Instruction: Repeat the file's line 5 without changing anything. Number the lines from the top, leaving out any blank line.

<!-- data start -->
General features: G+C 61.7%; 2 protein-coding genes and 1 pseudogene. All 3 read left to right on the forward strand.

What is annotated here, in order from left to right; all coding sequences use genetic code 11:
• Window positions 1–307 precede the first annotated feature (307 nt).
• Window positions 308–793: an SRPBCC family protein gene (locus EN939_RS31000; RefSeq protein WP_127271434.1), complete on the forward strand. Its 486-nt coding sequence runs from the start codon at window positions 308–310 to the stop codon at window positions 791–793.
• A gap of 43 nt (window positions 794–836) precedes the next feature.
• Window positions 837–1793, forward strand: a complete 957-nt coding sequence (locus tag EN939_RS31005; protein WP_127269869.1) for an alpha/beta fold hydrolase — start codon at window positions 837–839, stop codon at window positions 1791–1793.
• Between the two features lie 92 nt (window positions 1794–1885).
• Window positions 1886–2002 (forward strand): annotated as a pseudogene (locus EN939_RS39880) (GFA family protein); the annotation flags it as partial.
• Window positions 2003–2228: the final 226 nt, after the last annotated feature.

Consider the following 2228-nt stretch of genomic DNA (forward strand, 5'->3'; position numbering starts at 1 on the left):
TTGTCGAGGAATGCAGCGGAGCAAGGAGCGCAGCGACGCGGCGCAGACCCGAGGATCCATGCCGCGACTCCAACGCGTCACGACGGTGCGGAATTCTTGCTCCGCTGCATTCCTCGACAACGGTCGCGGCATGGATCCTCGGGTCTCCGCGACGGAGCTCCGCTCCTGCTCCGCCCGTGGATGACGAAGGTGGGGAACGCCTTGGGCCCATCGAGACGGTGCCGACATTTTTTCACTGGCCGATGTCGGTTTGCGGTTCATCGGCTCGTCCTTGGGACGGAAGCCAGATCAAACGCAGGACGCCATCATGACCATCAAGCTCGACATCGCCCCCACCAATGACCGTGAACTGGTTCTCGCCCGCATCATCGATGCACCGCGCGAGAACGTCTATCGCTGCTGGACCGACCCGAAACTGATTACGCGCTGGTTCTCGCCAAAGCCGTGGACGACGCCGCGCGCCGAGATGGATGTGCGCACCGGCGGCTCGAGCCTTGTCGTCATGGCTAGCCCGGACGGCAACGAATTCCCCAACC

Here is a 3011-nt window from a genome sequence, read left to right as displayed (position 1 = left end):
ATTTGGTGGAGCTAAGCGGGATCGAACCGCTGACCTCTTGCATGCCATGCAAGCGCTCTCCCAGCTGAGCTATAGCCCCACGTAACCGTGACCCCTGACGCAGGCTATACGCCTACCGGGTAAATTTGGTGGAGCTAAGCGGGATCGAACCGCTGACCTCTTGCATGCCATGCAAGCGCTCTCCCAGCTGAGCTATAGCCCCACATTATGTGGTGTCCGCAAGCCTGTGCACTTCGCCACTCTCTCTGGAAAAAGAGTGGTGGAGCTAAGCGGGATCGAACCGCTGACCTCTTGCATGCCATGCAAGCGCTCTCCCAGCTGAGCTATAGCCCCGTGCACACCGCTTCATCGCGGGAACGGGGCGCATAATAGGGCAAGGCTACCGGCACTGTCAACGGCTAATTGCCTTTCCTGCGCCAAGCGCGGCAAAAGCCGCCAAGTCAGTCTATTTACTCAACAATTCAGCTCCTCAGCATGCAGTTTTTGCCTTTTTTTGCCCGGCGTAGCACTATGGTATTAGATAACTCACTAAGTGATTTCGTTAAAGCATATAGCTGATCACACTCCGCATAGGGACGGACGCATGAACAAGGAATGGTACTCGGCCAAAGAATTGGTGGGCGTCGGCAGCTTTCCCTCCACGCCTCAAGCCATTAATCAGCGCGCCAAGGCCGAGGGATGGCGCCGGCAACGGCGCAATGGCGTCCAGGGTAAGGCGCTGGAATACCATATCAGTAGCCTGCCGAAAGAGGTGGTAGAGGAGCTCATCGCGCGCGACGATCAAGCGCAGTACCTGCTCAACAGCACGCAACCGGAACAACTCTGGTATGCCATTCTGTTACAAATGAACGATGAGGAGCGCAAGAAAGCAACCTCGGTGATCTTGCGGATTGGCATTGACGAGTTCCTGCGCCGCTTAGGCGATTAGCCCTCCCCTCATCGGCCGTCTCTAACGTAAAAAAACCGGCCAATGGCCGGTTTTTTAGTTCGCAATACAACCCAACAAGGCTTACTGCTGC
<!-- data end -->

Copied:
• A gap of 43 nt (window positions 794–836) precedes the next feature.